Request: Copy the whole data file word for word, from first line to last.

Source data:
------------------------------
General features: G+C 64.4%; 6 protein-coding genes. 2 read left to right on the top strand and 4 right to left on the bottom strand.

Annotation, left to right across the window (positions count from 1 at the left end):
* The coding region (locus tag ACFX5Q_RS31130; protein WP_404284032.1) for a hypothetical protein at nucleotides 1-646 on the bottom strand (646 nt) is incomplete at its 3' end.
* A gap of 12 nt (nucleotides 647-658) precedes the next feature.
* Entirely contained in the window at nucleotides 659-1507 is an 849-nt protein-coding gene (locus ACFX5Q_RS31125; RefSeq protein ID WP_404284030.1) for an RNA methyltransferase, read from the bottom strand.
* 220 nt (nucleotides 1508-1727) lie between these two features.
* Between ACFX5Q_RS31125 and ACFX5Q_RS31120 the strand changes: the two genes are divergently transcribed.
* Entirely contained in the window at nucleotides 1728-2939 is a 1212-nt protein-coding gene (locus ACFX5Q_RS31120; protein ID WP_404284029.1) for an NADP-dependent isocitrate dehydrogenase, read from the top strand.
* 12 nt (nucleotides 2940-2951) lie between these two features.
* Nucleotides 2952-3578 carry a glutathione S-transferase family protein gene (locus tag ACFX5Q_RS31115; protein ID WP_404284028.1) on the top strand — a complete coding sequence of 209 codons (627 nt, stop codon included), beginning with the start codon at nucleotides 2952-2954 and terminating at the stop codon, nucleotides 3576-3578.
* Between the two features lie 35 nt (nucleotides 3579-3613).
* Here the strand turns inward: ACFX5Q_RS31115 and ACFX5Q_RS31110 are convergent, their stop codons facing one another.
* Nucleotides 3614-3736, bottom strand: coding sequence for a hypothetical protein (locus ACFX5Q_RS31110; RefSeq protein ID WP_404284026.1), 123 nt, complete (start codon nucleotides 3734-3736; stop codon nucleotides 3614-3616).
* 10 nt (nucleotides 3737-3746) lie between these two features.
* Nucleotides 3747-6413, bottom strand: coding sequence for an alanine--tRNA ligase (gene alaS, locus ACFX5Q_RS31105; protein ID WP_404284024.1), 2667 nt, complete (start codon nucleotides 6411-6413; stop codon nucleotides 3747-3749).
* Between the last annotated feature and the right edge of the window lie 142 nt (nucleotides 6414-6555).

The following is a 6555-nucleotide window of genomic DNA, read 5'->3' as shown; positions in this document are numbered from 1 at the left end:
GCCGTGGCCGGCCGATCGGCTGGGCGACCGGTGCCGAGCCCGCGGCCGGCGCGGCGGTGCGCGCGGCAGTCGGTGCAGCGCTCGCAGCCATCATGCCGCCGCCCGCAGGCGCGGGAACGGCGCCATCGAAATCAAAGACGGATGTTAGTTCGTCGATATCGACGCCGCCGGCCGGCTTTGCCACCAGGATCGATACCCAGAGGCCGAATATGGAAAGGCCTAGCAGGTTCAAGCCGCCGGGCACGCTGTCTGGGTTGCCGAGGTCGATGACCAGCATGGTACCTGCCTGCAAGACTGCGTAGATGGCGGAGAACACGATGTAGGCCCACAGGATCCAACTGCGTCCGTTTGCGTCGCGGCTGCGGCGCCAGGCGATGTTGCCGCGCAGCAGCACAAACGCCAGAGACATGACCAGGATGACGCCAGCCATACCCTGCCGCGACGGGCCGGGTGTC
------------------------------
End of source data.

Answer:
General features: G+C 64.4%; 6 protein-coding genes. 2 read left to right on the top strand and 4 right to left on the bottom strand.

Annotation, left to right across the window (positions count from 1 at the left end):
* The coding region (locus tag ACFX5Q_RS31130; protein WP_404284032.1) for a hypothetical protein at nucleotides 1-646 on the bottom strand (646 nt) is incomplete at its 3' end.
* A gap of 12 nt (nucleotides 647-658) precedes the next feature.
* Entirely contained in the window at nucleotides 659-1507 is an 849-nt protein-coding gene (locus ACFX5Q_RS31125; RefSeq protein ID WP_404284030.1) for an RNA methyltransferase, read from the bottom strand.
* 220 nt (nucleotides 1508-1727) lie between these two features.
* Between ACFX5Q_RS31125 and ACFX5Q_RS31120 the strand changes: the two genes are divergently transcribed.
* Entirely contained in the window at nucleotides 1728-2939 is a 1212-nt protein-coding gene (locus ACFX5Q_RS31120; protein ID WP_404284029.1) for an NADP-dependent isocitrate dehydrogenase, read from the top strand.
* 12 nt (nucleotides 2940-2951) lie between these two features.
* Nucleotides 2952-3578 carry a glutathione S-transferase family protein gene (locus tag ACFX5Q_RS31115; protein ID WP_404284028.1) on the top strand — a complete coding sequence of 209 codons (627 nt, stop codon included), beginning with the start codon at nucleotides 2952-2954 and terminating at the stop codon, nucleotides 3576-3578.
* Between the two features lie 35 nt (nucleotides 3579-3613).
* Here the strand turns inward: ACFX5Q_RS31115 and ACFX5Q_RS31110 are convergent, their stop codons facing one another.
* Nucleotides 3614-3736, bottom strand: coding sequence for a hypothetical protein (locus ACFX5Q_RS31110; RefSeq protein ID WP_404284026.1), 123 nt, complete (start codon nucleotides 3734-3736; stop codon nucleotides 3614-3616).
* 10 nt (nucleotides 3737-3746) lie between these two features.
* Nucleotides 3747-6413, bottom strand: coding sequence for an alanine--tRNA ligase (gene alaS, locus ACFX5Q_RS31105; protein ID WP_404284024.1), 2667 nt, complete (start codon nucleotides 6411-6413; stop codon nucleotides 3747-3749).
* Between the last annotated feature and the right edge of the window lie 142 nt (nucleotides 6414-6555).

The following is a 6555-nucleotide window of genomic DNA, read 5'->3' as shown; positions in this document are numbered from 1 at the left end:
GCCGTGGCCGGCCGATCGGCTGGGCGACCGGTGCCGAGCCCGCGGCCGGCGCGGCGGTGCGCGCGGCAGTCGGTGCAGCGCTCGCAGCCATCATGCCGCCGCCCGCAGGCGCGGGAACGGCGCCATCGAAATCAAAGACGGATGTTAGTTCGTCGATATCGACGCCGCCGGCCGGCTTTGCCACCAGGATCGATACCCAGAGGCCGAATATGGAAAGGCCTAGCAGGTTCAAGCCGCCGGGCACGCTGTCTGGGTTGCCGAGGTCGATGACCAGCATGGTACCTGCCTGCAAGACTGCGTAGATGGCGGAGAACACGATGTAGGCCCACAGGATCCAACTGCGTCCGTTTGCGTCGCGGCTGCGGCGCCAGGCGATGTTGCCGCGCAGCAGCACAAACGCCAGAGACATGACCAGGATGACGCCAGCCATACCCTGCCGCGACGGGCCGGGTGTC